Obama takes on Sports Owners
President Obama’s proposed budget to Congress presents a fairly strong challenge to Republicans. It redistributes income from the rich to the middle class often by eliminating loopholes that benefits the wealthy. Spectator sports will take two big hits if this budget gets passed.
First, college sports teams will no longer be able to package sports tickets with a deductible charitable donation to the college or university. Currently many teams require season ticket holders to make a donation to the college in order to purchase season tickets. Why charge, say, a $1000 donation plus $500 for season tickets instead of just charging $1500 for the tickets in the first place? Because the $1000 is tax deductible for the purchaser allowing the season ticket holder to get back $200 or $300 dollars on their tax returns. Basically, this works like a mail-in rebate for season ticket holders paid for by the federal government allowing colleges to charge more for tickets.
Second, municipalities will no longer be able to issue tax exempt bonds for stadium construction if private teams are the primary recipients of the revenues of the stadium. One might call this the “Levi Stadium Tax Avoidance Repeal Act”. While the new 49ers stadium was almost entirely privately financed and is operated by the 49ers, the stadium is still technically owned by the municipality. An examination of the financing of this stadium by Robert Baumann, Debra O’Connor, and myself found that this financing arrangement works out to a roughly $200 million tax subsidy for the stadium despite almost no direct taxpayer subsidies.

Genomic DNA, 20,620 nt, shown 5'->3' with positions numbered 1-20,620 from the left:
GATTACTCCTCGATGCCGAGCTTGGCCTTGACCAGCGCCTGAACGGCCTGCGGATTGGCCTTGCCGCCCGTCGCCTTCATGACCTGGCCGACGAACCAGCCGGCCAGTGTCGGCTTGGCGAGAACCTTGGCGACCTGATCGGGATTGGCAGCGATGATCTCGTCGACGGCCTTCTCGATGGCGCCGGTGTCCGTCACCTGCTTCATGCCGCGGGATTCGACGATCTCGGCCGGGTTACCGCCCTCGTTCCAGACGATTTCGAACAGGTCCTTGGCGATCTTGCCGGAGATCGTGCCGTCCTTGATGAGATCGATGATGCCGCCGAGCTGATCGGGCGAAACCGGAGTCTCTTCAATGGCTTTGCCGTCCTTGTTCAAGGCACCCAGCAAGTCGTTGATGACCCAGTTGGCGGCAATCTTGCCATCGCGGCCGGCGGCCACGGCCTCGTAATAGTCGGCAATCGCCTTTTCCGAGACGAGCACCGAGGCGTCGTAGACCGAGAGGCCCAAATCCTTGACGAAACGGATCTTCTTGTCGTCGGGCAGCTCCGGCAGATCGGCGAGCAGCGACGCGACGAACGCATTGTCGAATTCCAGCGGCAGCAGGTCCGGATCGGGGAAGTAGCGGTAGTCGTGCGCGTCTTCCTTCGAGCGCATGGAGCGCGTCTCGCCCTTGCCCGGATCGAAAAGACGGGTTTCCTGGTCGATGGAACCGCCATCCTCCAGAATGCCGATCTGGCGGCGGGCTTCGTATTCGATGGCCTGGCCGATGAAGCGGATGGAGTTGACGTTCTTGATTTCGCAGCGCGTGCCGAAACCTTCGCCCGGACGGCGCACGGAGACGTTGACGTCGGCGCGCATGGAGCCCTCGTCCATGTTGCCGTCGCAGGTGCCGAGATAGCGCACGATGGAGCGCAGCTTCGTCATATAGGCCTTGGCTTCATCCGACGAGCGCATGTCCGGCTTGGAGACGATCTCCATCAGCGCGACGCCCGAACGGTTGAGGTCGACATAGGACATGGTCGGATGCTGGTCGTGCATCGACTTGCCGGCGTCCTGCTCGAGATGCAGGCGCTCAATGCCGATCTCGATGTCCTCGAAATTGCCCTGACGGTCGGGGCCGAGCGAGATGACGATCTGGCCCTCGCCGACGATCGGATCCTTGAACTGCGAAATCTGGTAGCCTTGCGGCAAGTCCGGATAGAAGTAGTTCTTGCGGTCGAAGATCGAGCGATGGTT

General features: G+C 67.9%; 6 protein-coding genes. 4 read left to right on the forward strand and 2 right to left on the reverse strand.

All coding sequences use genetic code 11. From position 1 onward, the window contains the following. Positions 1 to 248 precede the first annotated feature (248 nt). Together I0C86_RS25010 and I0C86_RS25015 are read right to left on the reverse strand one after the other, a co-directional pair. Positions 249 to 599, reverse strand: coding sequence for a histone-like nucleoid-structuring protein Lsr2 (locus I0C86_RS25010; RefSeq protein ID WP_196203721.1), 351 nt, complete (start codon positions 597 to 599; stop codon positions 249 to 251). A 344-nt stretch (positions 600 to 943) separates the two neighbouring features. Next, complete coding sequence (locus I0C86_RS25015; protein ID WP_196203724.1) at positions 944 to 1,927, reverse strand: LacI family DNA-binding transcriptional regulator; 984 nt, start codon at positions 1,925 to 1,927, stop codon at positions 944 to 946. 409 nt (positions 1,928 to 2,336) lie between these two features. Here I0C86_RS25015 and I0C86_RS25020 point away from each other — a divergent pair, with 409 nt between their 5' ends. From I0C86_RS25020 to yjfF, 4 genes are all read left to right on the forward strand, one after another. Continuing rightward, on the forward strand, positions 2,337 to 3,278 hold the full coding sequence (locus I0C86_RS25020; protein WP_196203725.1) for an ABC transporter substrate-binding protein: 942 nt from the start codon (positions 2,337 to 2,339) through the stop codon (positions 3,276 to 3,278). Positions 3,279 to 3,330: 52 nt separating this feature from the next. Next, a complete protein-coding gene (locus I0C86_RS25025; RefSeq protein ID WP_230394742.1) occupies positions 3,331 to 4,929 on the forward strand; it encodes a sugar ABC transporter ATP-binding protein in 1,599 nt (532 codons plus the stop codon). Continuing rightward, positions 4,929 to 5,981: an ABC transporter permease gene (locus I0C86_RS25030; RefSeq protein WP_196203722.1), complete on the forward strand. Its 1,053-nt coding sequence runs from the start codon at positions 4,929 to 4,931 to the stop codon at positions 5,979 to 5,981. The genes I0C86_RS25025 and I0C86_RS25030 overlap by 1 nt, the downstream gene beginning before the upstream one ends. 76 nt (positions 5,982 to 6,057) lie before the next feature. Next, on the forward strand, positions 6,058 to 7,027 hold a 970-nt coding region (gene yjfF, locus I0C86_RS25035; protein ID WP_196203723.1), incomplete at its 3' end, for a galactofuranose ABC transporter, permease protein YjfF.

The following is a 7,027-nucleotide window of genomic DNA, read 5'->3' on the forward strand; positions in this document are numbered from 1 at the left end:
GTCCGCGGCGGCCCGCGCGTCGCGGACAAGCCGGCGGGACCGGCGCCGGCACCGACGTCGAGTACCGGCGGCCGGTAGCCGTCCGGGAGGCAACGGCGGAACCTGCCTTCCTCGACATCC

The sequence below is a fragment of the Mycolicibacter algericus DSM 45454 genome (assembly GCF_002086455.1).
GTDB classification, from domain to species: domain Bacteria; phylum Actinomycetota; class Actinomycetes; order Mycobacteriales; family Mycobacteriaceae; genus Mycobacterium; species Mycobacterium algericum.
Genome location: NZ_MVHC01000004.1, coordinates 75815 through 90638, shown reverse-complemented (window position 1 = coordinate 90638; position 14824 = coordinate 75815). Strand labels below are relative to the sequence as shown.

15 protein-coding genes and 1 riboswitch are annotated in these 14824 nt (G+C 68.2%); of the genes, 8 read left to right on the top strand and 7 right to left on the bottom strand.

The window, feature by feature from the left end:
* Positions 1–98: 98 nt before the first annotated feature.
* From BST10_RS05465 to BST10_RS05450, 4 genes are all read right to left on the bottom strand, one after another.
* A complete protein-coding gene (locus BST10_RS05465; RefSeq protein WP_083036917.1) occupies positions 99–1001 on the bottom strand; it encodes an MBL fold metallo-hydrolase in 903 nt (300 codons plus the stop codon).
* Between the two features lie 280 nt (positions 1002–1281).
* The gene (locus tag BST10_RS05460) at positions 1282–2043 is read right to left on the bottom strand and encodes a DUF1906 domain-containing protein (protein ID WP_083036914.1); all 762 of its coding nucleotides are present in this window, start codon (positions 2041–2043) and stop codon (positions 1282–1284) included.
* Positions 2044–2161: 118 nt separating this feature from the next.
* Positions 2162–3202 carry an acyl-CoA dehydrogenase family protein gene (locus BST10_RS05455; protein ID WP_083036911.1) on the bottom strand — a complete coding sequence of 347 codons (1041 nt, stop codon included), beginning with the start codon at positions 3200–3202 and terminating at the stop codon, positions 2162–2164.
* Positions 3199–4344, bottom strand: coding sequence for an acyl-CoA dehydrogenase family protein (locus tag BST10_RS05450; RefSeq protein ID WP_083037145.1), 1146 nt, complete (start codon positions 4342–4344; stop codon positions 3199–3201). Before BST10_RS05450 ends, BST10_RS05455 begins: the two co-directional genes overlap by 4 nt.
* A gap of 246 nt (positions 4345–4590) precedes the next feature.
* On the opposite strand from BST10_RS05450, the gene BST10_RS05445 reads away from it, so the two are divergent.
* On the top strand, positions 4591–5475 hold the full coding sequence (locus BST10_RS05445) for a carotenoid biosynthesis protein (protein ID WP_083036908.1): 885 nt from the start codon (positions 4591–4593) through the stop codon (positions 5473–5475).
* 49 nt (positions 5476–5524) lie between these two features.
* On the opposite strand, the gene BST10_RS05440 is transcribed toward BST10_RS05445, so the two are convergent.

Overall, sports economists have long been critical of both of these hidden subsidies for sports and are just happy that we are so influential with the President.